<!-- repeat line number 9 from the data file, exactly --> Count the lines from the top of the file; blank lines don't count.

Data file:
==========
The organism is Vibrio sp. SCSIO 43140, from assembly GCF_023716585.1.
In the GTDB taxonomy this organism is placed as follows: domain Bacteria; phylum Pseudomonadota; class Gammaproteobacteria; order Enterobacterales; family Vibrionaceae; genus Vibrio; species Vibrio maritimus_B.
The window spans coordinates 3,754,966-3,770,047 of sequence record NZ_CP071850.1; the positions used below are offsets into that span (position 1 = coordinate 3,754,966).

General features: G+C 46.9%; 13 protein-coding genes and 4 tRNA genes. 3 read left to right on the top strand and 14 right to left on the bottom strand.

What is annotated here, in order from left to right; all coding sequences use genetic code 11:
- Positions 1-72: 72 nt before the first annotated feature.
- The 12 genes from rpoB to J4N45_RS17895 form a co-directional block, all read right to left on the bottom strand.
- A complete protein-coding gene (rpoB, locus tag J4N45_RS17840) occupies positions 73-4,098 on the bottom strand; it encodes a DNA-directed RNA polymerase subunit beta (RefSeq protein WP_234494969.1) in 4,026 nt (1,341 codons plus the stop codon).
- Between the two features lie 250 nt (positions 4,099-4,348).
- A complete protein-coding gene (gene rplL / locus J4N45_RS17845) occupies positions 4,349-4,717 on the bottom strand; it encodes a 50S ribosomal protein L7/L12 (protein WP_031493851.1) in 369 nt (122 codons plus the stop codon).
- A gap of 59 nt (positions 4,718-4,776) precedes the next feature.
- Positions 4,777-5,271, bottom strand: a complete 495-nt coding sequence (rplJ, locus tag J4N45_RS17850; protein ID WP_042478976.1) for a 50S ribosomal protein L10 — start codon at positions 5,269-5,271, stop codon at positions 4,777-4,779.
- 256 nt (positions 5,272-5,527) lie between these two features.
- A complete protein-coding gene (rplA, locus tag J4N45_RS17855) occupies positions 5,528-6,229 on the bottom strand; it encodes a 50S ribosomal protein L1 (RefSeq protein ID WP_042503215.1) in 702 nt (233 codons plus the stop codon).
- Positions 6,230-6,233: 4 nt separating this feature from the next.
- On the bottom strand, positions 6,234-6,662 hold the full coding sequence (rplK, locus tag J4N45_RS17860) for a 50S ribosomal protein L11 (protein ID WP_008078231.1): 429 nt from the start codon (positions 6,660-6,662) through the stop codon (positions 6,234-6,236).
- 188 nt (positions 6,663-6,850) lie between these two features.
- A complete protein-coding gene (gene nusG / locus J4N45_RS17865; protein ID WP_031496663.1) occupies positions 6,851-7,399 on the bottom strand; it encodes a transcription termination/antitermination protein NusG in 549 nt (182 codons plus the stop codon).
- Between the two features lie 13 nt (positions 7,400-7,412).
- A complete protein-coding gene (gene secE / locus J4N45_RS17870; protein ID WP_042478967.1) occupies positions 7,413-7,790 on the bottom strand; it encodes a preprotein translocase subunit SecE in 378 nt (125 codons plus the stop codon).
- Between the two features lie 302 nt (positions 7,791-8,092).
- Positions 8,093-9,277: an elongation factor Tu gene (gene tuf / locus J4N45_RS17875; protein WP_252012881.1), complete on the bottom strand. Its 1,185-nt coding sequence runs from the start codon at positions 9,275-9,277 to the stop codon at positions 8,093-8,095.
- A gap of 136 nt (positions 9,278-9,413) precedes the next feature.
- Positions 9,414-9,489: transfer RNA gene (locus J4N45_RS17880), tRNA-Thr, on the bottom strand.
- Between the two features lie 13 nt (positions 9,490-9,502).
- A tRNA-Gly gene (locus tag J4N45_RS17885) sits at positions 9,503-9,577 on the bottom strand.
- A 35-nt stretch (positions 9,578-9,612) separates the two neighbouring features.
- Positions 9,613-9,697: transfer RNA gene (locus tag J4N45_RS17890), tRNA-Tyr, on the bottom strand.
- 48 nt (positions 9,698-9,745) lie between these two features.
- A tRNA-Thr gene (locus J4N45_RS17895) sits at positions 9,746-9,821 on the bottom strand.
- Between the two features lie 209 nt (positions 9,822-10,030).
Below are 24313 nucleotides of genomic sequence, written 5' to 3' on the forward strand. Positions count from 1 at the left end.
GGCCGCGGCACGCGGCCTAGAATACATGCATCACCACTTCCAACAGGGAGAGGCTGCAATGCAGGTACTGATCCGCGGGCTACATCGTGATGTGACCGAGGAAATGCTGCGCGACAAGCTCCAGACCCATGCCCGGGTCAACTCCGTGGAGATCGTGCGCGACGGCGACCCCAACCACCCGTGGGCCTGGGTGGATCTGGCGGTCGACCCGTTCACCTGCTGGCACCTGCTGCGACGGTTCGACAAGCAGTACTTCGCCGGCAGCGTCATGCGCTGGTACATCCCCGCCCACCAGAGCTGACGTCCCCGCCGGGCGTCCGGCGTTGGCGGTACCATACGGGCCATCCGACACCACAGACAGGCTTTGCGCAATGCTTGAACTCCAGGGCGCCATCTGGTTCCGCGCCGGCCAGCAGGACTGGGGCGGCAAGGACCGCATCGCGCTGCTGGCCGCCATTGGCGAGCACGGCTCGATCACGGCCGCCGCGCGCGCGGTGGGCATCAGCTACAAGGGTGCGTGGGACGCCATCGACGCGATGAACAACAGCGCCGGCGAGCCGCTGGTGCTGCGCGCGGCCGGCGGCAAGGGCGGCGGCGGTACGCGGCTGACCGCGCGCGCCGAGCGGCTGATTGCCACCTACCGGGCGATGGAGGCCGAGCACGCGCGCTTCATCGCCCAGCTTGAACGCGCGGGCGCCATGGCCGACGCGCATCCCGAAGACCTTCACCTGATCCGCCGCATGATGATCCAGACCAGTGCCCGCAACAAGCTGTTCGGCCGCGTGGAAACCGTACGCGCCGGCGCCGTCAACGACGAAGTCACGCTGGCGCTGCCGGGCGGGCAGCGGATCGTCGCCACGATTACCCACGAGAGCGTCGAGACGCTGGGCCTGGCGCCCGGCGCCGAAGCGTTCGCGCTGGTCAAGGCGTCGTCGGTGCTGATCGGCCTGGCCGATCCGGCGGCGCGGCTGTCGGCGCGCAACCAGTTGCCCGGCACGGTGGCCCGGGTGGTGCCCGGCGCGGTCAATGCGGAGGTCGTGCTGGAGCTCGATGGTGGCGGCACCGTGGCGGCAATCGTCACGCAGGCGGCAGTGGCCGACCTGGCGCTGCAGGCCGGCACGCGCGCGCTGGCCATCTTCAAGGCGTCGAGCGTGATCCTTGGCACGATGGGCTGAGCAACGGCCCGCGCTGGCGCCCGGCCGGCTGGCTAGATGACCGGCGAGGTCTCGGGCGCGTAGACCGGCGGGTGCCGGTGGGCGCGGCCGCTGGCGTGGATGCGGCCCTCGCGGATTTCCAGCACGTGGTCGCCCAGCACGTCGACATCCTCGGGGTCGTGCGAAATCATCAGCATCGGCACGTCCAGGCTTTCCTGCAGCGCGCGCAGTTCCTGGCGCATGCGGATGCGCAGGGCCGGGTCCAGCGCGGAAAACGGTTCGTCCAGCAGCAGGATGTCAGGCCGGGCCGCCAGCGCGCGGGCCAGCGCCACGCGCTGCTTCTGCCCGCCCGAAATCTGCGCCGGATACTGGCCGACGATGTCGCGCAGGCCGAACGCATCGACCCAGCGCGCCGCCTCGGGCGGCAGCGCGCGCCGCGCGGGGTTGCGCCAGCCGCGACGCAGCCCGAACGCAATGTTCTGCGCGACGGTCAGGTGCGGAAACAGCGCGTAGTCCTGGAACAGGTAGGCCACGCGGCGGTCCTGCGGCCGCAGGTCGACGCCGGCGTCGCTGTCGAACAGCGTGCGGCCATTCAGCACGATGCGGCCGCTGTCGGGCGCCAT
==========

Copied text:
- Between the two features lie 250 nt (positions 4,099-4,348).